When books are written about American film in early 21st century, surely one of the more intriguing footnotes of what impact the Mumblecore movement had was the direct one that it had on Noah Baumbach, who brought name actors (Jane Adams, Josh Hamilton) onto Joe Swanberg’s “Alexander the Last” in his capacity as an executive producer and took Greta Gerwig, Swanberg’s leading lady of the mid 2000s, into the big time with “Greenberg.”
That film, starring Ben Stiller as an aggrieved former rocker in Los Angeles, had all the trappings of the path Baumbach seemed ordained for following his rebirth with “The Squid and the Whale,” chronicling the miseries of growing past the 20s he enshrined with “Kicking and Screaming” where anxieties could be cute to show the ugliness when they become ingrained. Gerwig, as the title character’s lady in waiting, shined brightest, even in the sun-soaked photography of the late Harris Savides’ lens, and so it is no surprise that she has been elevated to the lead in Baumbach’s latest “Frances Ha” as well as a co-screenwriter, the effect of which appears to make Baumbach feel young again.
Appearing fast and cheap, albeit scored with bursts of Truffaut’s go-to-composer Georges Delerue and tracks from David Bowie that debunk the latter observation, “Frances Ha” follows its gamine title character stumble through her late twenties, sometimes gracefully, sometimes not, as she tries to carve out a foundation for herself as a ballet dancer in New York. That proves no easy task, as simply conveyed by the film’s demarcations of every place Frances takes up residence in the span of its hour-and-a-half running time.
There’s a quiet dignity to Frances, who never once pines for a significant other and refuses to accept defeat at the hands of the big city but doesn’t seem ignorant or naïve about trying to find her place in it. While there’s never any real danger that she’ll actually wind up on the streets – an employment setback even comes with the offer of a job, albeit a less creative one – the film feeds off the exuberance of not knowing where exactly she’ll end up, with Gerwig playing the part with just enough wistful discontent to give some edge to the character’s more flighty, frivolous tendencies.
All of it is portrayed with an exacting eye, Baumbach never allowing any scene to linger beyond its narrative usefulness, Sam Lisenco’s spare production design often saying more than the characters deign to speak and Sam Levy’s camerawork sharp and direct in a way Frances simply can’t be. Although Gerwig is surrounded by actors who are able to add a little flavor to their scenes without taking the spotlight away from the star, particularly Michael Zegen who stands out as Benji, one of Frances’ numerous roommates whose privilege may afford him a comfortable life Frances envies but hasn’t bought him happiness, the relationships to other characters are less well-drawn. Partially this is surely by design as Frances can rarely escape her own head, but in her closest friendship with Sophie (Mickey Sumner) whose steady boyfriend and stable job act as a yardstick by which her own accomplishments are judged, the film feels slightly undernourished though Sumner and Gerwig’s chemistry is strong.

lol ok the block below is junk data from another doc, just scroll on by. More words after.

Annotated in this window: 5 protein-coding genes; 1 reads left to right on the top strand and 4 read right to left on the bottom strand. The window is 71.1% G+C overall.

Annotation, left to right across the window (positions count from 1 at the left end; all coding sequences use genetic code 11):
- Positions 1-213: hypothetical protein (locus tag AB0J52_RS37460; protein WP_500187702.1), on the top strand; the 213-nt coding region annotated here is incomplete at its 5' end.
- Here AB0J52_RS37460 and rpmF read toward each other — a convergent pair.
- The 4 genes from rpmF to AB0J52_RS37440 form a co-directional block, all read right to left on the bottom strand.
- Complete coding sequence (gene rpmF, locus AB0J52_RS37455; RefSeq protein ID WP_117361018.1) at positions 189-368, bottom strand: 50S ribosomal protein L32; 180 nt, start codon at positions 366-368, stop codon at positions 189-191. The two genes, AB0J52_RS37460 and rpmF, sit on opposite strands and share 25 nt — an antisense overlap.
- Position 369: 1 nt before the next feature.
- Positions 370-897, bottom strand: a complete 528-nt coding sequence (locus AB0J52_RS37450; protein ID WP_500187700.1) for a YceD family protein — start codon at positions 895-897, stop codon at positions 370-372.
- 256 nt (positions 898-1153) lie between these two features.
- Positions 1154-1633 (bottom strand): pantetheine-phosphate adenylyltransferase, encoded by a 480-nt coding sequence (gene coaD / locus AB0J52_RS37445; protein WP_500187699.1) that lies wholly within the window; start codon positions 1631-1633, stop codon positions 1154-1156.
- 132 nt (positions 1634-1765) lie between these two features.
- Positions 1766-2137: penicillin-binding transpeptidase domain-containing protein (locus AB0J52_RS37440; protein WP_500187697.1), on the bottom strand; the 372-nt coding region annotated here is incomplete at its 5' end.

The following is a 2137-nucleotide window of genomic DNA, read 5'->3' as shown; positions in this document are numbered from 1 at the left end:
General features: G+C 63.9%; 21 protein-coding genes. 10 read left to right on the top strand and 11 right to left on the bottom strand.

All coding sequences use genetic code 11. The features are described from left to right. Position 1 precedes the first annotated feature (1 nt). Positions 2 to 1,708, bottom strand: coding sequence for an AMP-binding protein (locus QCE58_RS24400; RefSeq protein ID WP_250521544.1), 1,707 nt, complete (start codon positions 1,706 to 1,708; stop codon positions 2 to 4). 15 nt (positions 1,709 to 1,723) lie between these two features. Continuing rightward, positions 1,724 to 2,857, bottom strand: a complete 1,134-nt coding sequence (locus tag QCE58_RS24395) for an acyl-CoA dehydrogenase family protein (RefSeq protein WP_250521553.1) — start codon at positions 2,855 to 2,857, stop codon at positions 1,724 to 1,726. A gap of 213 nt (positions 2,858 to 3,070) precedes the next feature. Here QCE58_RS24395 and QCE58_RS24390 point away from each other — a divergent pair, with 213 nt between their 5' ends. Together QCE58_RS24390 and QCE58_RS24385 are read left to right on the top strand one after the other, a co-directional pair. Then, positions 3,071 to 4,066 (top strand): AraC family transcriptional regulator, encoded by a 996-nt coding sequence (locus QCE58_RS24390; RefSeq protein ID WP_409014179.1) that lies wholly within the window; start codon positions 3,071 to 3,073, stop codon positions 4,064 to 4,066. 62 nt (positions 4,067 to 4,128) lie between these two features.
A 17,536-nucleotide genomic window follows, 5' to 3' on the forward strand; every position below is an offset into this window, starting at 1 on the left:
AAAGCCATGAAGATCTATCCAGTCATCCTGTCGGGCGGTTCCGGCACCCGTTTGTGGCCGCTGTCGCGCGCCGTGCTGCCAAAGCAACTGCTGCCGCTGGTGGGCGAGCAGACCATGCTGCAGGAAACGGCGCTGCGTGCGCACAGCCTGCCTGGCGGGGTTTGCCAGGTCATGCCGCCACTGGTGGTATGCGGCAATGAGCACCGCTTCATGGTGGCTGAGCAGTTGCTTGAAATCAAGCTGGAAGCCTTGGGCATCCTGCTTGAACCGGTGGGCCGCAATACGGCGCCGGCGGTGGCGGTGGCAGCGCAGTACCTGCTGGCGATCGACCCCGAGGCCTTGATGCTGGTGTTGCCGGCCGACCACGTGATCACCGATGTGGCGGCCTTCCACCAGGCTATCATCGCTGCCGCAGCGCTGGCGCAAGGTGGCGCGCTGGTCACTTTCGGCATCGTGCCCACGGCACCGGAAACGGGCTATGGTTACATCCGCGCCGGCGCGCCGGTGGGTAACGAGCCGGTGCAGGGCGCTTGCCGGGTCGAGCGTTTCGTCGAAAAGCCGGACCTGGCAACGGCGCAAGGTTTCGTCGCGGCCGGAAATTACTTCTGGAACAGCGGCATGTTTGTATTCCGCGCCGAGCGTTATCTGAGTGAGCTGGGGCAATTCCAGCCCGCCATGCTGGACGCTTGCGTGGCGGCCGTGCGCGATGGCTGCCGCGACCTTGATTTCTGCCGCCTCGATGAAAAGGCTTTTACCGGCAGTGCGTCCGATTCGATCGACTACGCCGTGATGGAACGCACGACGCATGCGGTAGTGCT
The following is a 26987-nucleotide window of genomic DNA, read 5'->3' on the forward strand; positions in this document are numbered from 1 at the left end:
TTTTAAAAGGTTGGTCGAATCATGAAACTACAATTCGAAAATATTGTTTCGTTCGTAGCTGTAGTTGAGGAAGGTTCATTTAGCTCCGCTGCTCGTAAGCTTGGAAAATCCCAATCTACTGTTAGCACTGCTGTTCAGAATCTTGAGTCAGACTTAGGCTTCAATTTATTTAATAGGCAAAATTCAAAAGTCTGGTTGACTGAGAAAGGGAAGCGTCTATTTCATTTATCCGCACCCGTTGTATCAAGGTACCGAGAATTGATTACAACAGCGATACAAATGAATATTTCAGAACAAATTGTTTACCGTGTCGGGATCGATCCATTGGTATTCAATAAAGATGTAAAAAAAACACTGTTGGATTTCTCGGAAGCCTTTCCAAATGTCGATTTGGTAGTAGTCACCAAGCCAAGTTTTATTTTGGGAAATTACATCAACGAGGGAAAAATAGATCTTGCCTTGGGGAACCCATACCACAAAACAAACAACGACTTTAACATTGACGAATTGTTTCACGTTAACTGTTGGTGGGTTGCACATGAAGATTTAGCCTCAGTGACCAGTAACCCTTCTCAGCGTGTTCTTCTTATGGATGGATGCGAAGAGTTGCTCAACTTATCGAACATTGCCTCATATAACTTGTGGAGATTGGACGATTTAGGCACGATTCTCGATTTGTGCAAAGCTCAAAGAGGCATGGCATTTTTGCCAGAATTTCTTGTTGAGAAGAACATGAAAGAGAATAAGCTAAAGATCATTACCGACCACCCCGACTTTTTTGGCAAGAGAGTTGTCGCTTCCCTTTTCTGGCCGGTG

It’s ironic that the film has already drawn superficial comparisons to everything from Lena Dunham’s “Girls” to Woody Allen’s “Manhattan” when it’s Baumbach’s most wholly original film to date, one that could only be made after mastering his craft. When Frances jokingly acknowledges over dinner with a new roommate (Adam Driver), “I’m not really a complete person yet,” after forgetting to bring dollars to a cash-only restaurant in one expertly executed scene, Baumbach can’t say the same as a filmmaker. With Gerwig, perhaps he’s found the missing piece.
“Frances Ha” opens at the Lincoln Plaza Cinemas and the IFC Center in New York and the Landmark and the Arclight Los Angeles on May 17th before expanding wider on May 24th.